I first didn't like the idea of going to 'special' school. Like most people my misconception was that Jan Kriel was a school for 'stupid kids', but I couldn't have been more wrong. Although I had remarkable memory skills and excelled at history and geography, I had learning difficulties at school especially with numbers. In grade 7 I was still in a mainstream school battling to cope and always an outsider. I had little self confidence and almost no friends. I was the girl in the library during breaks losing myself in books to avoid the other kids.
Once I started having seizures and taking medication to manage it, I was constantly drowsy and excluded from activities because of my condition, no camping, swimming or sports. Besides putting on a lot of weight I felt even more excluded. After a miserable first year of high school my parents decided Jan Kriel School would be better suited for my educational future.
I was the first girl to arrive at 'Madeliefie koshuis' in 1988. The room was cosy with pretty curtains. I was pleasantly surprised as the other girls started arriving. Everyone was lovely and friendly. By the first night I felt safe and happy to be there. Instead of being excluded I got involved in in several activities including choir, netball and field athletics.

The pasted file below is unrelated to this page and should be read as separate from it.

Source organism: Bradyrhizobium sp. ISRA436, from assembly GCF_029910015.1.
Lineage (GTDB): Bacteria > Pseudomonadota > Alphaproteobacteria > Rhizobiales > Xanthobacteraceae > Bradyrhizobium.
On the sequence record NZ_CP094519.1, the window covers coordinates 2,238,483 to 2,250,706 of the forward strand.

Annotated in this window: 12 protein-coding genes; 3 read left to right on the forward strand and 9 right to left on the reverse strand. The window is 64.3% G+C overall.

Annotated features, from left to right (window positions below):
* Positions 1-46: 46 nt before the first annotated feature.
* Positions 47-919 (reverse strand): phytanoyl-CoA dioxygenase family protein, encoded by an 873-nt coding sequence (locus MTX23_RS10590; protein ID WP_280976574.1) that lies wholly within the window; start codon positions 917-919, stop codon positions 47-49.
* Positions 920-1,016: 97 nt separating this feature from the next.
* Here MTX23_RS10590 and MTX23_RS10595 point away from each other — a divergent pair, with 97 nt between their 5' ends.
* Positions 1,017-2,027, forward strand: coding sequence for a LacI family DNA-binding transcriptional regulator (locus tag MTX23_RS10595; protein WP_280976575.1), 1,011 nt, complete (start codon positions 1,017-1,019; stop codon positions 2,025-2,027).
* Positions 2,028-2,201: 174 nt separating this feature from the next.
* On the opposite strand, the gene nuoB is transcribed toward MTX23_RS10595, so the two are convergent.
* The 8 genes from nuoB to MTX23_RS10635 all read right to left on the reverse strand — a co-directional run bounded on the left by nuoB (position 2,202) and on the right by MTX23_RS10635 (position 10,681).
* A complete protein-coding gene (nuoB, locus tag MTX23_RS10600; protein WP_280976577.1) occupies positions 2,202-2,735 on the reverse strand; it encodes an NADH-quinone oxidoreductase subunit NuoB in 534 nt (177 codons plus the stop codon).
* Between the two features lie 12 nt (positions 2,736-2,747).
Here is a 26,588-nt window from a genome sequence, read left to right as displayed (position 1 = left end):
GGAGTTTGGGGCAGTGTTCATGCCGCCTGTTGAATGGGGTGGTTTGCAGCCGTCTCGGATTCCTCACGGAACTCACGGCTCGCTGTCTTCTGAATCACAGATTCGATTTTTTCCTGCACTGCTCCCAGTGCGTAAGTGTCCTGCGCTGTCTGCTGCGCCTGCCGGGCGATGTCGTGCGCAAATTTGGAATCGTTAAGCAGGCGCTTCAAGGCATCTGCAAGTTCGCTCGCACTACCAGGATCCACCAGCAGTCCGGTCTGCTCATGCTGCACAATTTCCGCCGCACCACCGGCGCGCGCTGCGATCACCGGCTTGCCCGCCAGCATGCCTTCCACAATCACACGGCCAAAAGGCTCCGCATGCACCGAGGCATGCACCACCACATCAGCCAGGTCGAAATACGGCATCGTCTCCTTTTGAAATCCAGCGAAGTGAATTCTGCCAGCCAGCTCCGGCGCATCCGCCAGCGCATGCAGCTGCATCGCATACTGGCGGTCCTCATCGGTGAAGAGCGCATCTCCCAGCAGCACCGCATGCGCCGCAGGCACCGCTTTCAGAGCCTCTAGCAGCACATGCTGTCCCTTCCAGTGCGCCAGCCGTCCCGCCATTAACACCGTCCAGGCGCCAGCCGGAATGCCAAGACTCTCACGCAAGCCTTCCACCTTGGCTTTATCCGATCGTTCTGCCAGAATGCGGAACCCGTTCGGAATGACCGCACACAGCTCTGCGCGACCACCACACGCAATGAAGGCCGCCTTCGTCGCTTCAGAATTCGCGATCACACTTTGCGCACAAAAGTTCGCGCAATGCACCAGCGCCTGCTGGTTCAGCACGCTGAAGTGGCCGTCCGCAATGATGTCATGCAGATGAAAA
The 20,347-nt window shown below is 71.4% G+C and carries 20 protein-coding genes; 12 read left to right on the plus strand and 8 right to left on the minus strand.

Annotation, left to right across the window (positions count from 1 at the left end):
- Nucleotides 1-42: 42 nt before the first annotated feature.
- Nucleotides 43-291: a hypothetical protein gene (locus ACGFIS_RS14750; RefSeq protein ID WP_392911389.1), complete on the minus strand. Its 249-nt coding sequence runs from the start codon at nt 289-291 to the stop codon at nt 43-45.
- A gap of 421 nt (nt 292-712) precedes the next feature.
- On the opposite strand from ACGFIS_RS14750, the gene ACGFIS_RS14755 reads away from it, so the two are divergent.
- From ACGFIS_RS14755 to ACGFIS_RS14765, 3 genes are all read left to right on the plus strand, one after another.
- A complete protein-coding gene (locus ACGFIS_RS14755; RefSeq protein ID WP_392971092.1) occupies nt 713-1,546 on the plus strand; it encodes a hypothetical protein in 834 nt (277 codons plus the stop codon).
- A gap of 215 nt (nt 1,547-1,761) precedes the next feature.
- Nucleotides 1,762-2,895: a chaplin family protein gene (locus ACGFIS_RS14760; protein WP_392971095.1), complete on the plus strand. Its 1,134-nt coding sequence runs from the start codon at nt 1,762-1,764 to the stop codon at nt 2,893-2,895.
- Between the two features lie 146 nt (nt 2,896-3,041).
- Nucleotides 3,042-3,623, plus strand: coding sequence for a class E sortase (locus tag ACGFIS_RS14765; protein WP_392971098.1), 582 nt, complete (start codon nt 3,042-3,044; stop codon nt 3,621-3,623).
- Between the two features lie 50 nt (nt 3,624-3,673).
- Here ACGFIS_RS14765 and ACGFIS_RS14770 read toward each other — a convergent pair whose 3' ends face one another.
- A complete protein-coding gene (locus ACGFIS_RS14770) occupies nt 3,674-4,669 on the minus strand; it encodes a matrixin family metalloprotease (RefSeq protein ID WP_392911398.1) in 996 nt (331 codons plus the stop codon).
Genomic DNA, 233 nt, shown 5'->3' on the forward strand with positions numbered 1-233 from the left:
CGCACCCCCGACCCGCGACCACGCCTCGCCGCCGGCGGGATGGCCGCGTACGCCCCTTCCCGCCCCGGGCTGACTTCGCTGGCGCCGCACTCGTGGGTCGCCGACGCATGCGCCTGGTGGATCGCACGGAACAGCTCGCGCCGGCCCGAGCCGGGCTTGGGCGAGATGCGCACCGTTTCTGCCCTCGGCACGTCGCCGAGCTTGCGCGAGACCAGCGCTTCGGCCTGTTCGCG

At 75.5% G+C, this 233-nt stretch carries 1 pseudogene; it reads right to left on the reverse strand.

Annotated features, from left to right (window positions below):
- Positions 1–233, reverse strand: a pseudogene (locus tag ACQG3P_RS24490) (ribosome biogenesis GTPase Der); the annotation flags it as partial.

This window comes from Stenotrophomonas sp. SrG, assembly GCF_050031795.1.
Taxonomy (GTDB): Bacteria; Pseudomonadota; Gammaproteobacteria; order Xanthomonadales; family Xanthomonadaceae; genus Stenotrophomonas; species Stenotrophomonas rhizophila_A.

My grades also improved thanks to several excellent teachers. In maths my teacher took the time to understand how I think and adjusted his methods to help me excel instead of breaking me down. Eventually maths became my favourite class. My best friends in class were Ian and Theo. We became friends for life and still keep in touch. Upon my arrival I could not speak English very well but Mrs Oliphant was amazing, smart and whitty and had the most amazing sense of humour. She truly cultivated my love for the English language, so much so that I also became an English teacher!
Another activity that had a huge impact on my life was the 'Redenaars Kompetisie' (Public Speaking). It taught me self-confidence and I overcame my fear of speaking in front of people helping me become a strong individual. I will forever be grateful. Leaving the school was not my choice, it was the saddest moment of my school career.
After completing high school I travelled a lot. From Israel to Jerusalem, eventually ending in Brazil where I learned to speak Spanish and Portuguese. Besides getting married there and raising a family, I opened a private school teaching English in 2010 and have been teaching ever since. In 2012 I expanded to include social projects, teaching English and art for free to 96 learners from less fortunate families.
I am returning to South Africa later this year and would love to become part of the Jan Kriel family again, to give back and inspire new generations of learners.
I am a very proud Krielie and thankful for the opportunity to share my story - Sharon Silva